The main premise of the book is that American higher education has, to put it simply, lost touch with its roots. The authors argue that the current (and by current they mean the last 30-45 years) trends in higher education have led to a bloated, wasteful and ineffective system. The main points purpoted by the authors are:
1) Higher education is too expensive. They argue that the rise in cost is a result of lower public support, irrationally high salaries for tenured professors and hot-shot administrators, a perverse association between prestige and cost, and lavish student amenities that do little to foster academic excellence.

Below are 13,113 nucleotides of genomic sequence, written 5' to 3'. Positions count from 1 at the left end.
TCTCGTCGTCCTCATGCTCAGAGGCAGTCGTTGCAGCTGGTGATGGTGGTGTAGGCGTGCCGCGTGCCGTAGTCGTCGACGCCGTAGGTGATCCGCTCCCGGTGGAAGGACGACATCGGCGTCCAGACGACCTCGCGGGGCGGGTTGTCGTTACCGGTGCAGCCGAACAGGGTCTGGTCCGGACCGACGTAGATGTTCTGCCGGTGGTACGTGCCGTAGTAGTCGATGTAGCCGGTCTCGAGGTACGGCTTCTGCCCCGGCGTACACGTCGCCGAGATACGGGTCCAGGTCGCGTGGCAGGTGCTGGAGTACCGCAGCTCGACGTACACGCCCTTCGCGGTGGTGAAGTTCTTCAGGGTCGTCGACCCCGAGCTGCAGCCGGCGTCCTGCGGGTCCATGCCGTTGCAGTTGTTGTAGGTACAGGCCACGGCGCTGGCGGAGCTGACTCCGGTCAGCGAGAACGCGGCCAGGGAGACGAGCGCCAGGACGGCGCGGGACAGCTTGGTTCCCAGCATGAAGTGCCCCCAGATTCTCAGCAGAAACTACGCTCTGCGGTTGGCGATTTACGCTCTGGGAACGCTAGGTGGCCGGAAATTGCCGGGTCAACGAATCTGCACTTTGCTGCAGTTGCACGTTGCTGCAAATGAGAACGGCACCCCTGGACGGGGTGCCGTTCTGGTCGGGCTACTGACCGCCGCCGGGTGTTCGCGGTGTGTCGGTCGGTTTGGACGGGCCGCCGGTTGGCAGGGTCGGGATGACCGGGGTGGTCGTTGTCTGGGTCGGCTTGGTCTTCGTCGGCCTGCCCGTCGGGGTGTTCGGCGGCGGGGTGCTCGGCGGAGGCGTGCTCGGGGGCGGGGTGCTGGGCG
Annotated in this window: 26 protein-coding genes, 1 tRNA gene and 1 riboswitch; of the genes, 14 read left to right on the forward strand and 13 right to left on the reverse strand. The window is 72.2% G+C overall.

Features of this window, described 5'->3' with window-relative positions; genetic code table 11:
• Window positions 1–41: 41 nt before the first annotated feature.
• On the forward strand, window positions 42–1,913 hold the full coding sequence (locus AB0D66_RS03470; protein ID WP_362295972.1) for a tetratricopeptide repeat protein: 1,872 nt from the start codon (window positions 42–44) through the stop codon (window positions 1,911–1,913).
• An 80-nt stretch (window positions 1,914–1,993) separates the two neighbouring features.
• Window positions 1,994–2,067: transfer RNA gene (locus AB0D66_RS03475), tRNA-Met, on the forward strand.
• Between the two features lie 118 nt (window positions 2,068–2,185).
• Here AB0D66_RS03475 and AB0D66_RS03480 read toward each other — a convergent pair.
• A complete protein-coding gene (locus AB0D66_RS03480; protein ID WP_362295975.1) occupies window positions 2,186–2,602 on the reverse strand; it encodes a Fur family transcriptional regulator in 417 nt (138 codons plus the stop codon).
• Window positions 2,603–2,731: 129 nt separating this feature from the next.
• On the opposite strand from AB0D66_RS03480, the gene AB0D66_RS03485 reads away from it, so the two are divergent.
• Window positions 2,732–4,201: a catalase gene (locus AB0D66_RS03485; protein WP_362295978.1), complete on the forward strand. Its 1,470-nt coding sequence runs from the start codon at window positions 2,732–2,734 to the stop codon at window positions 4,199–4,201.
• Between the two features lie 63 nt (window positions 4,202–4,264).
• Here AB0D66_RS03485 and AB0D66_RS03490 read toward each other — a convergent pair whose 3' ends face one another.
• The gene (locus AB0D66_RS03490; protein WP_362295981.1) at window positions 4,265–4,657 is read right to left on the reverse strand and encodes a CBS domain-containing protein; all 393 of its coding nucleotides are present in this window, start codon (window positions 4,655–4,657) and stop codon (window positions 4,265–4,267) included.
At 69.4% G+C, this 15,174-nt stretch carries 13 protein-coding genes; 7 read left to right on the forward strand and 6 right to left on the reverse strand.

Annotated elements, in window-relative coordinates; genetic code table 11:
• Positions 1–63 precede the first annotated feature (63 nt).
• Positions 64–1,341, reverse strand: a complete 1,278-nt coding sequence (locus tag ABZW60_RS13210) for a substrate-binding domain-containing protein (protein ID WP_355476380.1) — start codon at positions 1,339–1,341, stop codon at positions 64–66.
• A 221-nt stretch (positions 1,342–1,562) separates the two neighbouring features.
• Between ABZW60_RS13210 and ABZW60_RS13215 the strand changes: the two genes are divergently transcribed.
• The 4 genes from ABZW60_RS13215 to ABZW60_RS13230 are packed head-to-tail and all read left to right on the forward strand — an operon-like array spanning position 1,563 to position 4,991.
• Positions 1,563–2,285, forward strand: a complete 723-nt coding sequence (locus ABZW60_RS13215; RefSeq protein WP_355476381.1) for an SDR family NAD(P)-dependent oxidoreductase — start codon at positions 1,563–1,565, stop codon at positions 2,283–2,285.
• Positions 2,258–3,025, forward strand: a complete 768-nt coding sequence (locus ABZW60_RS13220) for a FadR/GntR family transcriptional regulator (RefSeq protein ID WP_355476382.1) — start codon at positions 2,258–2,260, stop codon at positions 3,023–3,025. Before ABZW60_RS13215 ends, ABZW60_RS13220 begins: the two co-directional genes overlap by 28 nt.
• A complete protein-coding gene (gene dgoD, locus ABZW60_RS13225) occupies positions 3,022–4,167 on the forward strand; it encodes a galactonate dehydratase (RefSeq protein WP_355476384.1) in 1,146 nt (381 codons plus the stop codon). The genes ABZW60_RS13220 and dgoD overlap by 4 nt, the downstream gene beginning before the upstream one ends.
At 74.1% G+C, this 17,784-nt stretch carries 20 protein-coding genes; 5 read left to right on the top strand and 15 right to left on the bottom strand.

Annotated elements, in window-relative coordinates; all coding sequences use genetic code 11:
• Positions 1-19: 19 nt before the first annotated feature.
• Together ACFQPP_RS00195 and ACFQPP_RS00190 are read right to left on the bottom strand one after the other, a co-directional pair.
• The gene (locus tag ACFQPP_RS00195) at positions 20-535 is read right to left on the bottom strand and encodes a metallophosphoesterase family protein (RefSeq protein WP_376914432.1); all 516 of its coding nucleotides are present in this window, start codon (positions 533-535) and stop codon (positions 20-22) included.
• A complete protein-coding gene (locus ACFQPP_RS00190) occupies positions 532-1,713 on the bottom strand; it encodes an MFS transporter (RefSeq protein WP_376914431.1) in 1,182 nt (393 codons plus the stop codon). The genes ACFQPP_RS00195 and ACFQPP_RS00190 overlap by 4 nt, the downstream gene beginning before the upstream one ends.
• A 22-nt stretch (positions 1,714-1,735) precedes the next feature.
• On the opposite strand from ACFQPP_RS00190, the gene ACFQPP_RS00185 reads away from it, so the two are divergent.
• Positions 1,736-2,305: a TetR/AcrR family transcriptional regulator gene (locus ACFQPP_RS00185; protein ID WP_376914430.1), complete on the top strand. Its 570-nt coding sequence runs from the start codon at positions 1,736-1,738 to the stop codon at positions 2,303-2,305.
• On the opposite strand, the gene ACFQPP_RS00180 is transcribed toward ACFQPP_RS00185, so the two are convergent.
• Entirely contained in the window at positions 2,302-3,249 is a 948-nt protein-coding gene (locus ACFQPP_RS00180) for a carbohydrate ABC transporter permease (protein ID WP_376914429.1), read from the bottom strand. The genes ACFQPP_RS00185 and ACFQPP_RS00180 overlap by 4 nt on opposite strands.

2) Students are not engaged in actual learning. The main culprit here, they argue, is a tenure system which rewards research prowess over good teaching.
3) Higher education has become increasingly vocationalized at the expense of teaching creativity and critical thinking.
Throughout the book the authors use data compiled from a miriad of reliable and respectable sources to shore up their arguments. And at the end of the book they present the reader with a “Top 10” list of schools which they think do a pretty good job of educating students for a very reasonable tuition cost.